HOIST DECISIONS: WIRE VS. CHAIN
Two familiar but very different choices face the plant manager for a hoist in your plant: wire rope or chain. It’s a serious mistake to assume there’s little difference.
They perform a similar function, but act in different ways and are designed for different types of load or materials. So if you’re looking to buy a new hoist, upgrade an old one, or are just worried that you may be using the wrong type for your line of work, read on to learn a bit about the facts and requirements regarding wire and chain.
Using the wrong type of hoist materials will cost you unnecessary expenses in the future. Wire rope, when used unnecessarily, features a high price tag that can be avoided by using chain, since the latter tends to be less expensive than wire of a similar quality.
However, if you try to use chain when wire is required, your system will struggle to perform, and will require more repairs, more often. So let’s compare them.
Wire hoists are most often seen in permanent, more stationary equipment, but they can still be used in hoists that are set up and torn down as needed. Unlike chain (which is usually a more simple application), there are several different types of wire hoists that use various drum and motor combinations.
Sometimes grooved drums are used to increased accuracy. Sometimes multiple drums are used to compound strength. Different solutions exist for different problems.
Wire rope is usually rated for heavier loads, between 2 and 30 tons, on average. Logically, this means that the higher your necessary capacity and the more your average load weighs, the more likely you’ll want to use wire rope.
Wire applications are also more suited for long work hours, when many different loads need to be handled within a short amount of time. They are also handy in intense environments where you need to take extreme heat or harsh weather conditions into account.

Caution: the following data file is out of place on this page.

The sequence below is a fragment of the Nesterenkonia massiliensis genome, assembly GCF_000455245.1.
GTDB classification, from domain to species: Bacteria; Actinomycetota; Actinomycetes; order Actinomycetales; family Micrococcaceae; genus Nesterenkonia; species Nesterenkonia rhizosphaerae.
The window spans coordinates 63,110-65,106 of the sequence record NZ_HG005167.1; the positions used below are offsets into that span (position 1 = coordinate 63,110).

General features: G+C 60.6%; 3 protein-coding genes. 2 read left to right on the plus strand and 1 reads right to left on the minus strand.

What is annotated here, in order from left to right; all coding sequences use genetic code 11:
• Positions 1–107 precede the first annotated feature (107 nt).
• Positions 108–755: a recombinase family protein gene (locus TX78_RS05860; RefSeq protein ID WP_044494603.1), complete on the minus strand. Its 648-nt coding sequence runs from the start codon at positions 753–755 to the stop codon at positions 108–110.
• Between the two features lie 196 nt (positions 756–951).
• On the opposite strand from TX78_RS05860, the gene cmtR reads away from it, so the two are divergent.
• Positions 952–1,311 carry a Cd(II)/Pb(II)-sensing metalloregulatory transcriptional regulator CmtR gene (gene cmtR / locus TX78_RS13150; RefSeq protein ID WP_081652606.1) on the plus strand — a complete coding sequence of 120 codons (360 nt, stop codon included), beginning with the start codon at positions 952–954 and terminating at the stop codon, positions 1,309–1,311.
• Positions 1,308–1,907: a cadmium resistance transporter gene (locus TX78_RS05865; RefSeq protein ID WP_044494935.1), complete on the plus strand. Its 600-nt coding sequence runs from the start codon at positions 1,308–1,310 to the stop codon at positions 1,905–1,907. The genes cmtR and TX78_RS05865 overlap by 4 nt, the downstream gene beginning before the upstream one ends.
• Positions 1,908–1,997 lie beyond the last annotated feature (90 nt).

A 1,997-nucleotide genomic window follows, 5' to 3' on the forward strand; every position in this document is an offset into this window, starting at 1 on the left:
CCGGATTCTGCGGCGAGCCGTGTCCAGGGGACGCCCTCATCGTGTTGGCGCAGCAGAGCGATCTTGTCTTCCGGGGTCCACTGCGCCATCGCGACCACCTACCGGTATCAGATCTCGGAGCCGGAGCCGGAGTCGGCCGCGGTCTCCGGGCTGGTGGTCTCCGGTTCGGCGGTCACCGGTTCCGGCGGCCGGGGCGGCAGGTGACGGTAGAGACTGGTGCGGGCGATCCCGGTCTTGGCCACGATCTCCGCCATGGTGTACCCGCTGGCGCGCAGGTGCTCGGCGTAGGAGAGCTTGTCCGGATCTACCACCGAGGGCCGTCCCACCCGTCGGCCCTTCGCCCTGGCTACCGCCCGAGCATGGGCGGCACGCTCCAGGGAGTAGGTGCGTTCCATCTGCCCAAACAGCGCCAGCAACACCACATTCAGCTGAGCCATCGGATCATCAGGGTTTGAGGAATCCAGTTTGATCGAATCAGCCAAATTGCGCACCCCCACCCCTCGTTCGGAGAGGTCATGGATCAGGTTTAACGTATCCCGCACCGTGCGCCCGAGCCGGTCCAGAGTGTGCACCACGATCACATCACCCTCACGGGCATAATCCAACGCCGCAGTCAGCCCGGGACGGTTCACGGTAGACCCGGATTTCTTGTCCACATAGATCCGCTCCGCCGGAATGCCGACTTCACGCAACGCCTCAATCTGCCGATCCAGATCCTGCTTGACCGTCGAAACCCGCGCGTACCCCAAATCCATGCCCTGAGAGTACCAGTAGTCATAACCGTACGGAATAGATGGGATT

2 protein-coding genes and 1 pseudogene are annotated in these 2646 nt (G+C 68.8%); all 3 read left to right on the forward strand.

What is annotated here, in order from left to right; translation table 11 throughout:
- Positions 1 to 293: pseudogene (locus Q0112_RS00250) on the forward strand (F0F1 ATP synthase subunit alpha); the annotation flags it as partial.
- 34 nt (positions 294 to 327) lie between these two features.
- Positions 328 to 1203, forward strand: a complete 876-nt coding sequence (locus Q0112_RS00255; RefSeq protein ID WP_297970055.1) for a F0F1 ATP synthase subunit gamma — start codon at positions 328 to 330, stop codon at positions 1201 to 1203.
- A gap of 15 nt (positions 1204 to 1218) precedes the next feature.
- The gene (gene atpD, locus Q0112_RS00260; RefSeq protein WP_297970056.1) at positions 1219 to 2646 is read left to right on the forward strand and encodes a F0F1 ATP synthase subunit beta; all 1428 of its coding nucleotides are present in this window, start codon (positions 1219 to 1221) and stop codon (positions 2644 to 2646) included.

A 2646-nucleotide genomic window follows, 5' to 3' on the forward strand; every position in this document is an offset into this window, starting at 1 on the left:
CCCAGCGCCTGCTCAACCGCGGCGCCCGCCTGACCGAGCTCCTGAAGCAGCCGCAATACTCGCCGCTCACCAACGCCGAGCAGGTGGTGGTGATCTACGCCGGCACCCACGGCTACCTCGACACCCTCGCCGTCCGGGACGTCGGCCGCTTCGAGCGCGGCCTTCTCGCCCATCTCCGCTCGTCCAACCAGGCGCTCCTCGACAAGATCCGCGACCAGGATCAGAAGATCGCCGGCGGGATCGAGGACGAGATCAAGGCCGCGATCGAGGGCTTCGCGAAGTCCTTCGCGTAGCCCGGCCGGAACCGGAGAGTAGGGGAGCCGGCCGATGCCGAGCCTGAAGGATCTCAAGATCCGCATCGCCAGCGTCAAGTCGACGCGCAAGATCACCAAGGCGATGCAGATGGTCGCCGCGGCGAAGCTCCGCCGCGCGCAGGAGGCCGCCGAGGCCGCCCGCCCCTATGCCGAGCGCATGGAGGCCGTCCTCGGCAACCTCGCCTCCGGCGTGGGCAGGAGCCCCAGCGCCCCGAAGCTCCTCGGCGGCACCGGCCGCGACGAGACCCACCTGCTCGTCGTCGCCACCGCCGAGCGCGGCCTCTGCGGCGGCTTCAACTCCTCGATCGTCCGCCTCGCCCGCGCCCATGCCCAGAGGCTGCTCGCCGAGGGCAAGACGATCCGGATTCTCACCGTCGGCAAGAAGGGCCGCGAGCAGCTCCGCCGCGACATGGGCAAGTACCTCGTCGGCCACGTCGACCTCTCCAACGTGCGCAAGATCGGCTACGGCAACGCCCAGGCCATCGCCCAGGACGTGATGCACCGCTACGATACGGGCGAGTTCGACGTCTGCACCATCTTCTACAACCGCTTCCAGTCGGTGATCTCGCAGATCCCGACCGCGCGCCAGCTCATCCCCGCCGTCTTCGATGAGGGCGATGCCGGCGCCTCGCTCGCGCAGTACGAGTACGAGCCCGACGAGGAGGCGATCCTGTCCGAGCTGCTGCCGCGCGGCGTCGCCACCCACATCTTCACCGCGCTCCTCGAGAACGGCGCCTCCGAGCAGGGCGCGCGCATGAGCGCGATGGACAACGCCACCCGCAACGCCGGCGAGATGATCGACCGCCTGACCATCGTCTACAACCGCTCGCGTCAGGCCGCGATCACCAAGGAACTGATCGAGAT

Wire hoists have some drawbacks. As previously mentioned, they are more expensive than chain hoists under most circumstances. They also tend to be larger and more complicated.
If you don’t have much room to work with, a wire system may not be practical or even possible for that particular job. Most wire systems are used in factories, such as steel service, foundry, and raw material production facilities.
In general, chain hoists are less permanent and easier to move around than wire hoists. This makes them more flexible when you have enough room or the necessary to switch positions when depositing loads.
Like wire, chain hoist capacity can vary, but usually within a smaller range than wire. Chain is ideal for lesser loads, where weight is not so much of a concern — typically within the 1/8-of-a-ton to five-ton range. You will find them in smaller factories, in maintenance work, and at workstations where lifting needs to be done.
This should already give you a few ideas about how chain can be used. Chain hoists come with a few other advantages, such as ease of use and applications for jib, gantry, and hand-push cranes.
Such cranes tend to involve manual movement load hooks, which wire rope can slip out of more easily; whereas chain provides a greater level of dependability.
But say that you know your capacity, and have a fairly balanced choice between wire and chain. Let’s also say that the prices you have looked at are reasonably close, and you’re still having trouble making up your mind. Which do you go with?
Keep in mind that training has a lot to do with which choice you ultimately make. Your workers may be accustomed to one system instead of the other, and switching could involve new training costs and the lower productivity that comes with inexperience.
On the other hand, you may want to switch from chain to wire if you believe that you’ll be handling larger, heavier loads in the future and it might be good to prepare now instead of waiting.